Where the book is expansive and needed an editor are in its pages of universal platitudes:We must not allow race to divide us, I warned. “There’s a trend in this country to put people into boxes. Texans don’t belong in little ethnic and racial boxes…. As we head into the twenty-first century, we should have one big box: American.”
My faith gives me focus and perspective. It teaches me humility. But I also recognize that faith can be misinterpreted in the political process. Faith is an important part of my life.
America is a great country because of our religious freedoms. It is important for any leader to respect the faith of others.
I like people, and I am interested in learning more about them, plus I believe people’s values and priorities are rooted in their upbringing.
The gap of hope threatens the very fabric of America…. We must close the gap of hope.
Apathy comes with a risk, because when the American dream is diminished for any one of us, it is diminished for all of us. We are “one nation, under God, indivisible, with liberty and justice for all.” I reject the thinking of those who would lump Americans into different groups based on characteristics such as skin color or ethnic heritage or economic circumstances. Group thought pits people against one another.
(Note: In a remarkable coincidence, the above passages coincide literally with passages in Bush’s own book. See A Charge to Keep, William Morrow, 1999, pages 12, 13, 138, 28, 228.)
All of this could have been written by Dan Schnur, who serves as John McCain’s communications director. Or by Dan Quayle.
Beyond being poorly written (an attentive editor would have mended the “gap of hope in the fabric” metaphor), To Keep a Charge will remind readers that press flacks — even the “flack of the century,” as Texas Monthly described Hughes — are not the stuff of good, or even mediocre autobiography. Even those who witnessed great historical moments, as did Lyndon Johnson’s press flack, George Christian, seem rather pathetic in the end, proffering quotes and insight to reporters looking for sources on the regional political scene while waiting for another fifteen minutes of fame in the next documentary about Lyndon’s Great Society or his Great War.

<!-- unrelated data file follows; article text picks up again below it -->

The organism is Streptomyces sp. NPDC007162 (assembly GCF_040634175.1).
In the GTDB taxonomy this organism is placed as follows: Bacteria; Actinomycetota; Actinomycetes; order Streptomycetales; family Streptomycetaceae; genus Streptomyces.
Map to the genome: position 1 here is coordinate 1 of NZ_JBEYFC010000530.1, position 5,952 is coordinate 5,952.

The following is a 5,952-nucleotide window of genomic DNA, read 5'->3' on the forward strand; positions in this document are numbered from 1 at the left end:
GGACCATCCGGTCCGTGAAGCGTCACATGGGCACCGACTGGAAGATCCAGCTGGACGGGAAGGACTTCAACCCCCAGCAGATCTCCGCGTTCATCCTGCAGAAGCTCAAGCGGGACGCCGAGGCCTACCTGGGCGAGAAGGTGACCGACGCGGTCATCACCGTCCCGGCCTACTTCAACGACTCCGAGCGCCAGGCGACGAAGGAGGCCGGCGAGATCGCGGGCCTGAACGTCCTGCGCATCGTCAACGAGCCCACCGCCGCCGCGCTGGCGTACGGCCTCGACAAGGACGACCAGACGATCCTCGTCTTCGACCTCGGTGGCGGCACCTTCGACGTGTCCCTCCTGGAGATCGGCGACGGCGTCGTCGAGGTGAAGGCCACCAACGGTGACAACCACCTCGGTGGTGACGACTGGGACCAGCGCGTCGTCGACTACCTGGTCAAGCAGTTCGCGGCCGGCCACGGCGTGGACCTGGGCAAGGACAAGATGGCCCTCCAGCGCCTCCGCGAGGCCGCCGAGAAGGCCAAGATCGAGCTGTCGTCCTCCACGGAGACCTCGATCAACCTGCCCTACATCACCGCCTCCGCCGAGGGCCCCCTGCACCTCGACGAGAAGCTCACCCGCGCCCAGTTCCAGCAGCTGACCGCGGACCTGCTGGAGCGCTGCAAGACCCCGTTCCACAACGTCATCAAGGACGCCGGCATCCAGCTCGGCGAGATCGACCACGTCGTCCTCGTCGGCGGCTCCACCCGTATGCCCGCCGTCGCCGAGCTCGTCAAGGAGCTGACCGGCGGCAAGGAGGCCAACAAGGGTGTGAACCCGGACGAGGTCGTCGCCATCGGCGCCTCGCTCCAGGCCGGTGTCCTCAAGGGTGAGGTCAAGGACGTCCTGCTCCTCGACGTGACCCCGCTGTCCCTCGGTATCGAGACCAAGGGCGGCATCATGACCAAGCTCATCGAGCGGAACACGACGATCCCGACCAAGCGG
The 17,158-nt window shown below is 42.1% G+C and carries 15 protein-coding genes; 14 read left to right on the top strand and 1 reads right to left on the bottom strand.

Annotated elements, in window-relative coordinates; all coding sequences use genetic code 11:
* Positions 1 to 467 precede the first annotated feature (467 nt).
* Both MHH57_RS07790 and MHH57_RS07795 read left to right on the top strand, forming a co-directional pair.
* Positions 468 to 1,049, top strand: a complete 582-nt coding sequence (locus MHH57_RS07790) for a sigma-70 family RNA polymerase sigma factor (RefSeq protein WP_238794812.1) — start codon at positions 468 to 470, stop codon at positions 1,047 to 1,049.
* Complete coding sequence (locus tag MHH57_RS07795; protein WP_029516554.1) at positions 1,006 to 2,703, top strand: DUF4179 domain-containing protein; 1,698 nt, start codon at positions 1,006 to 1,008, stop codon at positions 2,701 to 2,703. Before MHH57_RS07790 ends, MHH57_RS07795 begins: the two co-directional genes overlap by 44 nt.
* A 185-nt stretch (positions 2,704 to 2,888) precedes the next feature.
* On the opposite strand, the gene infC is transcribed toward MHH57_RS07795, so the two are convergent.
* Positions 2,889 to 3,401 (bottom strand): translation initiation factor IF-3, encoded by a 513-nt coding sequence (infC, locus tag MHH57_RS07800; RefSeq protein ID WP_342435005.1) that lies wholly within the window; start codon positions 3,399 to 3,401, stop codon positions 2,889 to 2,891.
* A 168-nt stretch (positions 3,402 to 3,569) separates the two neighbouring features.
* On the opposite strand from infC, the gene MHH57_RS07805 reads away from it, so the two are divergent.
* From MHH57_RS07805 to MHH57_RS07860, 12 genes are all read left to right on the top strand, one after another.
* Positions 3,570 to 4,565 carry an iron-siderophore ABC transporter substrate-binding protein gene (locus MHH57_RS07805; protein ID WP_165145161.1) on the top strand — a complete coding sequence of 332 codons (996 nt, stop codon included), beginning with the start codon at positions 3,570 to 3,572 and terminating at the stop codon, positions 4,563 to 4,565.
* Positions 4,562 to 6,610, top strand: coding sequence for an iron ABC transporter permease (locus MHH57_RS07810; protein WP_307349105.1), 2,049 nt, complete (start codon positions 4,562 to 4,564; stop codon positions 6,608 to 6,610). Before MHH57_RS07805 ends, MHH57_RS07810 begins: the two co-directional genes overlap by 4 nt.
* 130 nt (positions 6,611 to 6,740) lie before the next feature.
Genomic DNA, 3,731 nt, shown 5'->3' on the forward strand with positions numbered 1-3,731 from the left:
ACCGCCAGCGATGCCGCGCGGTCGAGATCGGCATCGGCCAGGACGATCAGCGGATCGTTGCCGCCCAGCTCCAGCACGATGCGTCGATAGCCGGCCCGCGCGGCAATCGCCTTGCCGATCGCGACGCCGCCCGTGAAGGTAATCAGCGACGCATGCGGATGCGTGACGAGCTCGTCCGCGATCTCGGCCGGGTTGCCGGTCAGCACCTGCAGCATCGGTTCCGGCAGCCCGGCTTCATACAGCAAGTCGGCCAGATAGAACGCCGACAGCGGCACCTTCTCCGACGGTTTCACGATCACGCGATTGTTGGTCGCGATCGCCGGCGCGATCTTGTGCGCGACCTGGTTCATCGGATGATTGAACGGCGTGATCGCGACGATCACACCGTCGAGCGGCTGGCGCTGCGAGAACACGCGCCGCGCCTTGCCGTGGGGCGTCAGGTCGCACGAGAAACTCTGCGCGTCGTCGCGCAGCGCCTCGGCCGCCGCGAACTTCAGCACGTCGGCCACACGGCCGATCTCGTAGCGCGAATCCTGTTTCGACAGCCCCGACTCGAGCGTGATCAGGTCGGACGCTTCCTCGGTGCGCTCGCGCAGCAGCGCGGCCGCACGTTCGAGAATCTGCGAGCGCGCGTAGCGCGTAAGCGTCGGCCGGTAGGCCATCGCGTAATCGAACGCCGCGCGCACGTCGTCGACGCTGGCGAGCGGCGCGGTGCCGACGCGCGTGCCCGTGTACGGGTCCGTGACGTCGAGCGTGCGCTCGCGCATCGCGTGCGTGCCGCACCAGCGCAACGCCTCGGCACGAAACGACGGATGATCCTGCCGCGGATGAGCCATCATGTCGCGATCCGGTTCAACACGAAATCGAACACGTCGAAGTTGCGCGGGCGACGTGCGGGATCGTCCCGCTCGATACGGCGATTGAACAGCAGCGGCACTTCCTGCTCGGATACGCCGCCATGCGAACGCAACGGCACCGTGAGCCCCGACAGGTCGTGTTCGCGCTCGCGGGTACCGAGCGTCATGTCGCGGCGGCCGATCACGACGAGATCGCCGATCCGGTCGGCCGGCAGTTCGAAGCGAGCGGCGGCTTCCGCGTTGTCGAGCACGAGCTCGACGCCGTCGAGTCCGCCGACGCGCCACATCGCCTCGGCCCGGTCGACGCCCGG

To Keep a Charge also suggests that Hughes lacks the intellectual heft to serve as a presidential press secretary. That “gap” won’t be closed by more experience, but it is exacerbated by lack of experience; it could be that six years as the governor’s press secretary in a “weak governor state” is not adequate preparation for the office once occupied by Bill Moyers.
“In a minute’s time, it’s hard for me to give a full book review,” Bush told The New York Times’ Frank Bruni after a stumbling attempt to discuss a Dean Acheson biography during the December 6 candidates’ debate. A minute’s time will suffice for To Keep a Charge. The publisher should have been more patient with Mickey Herskowitz.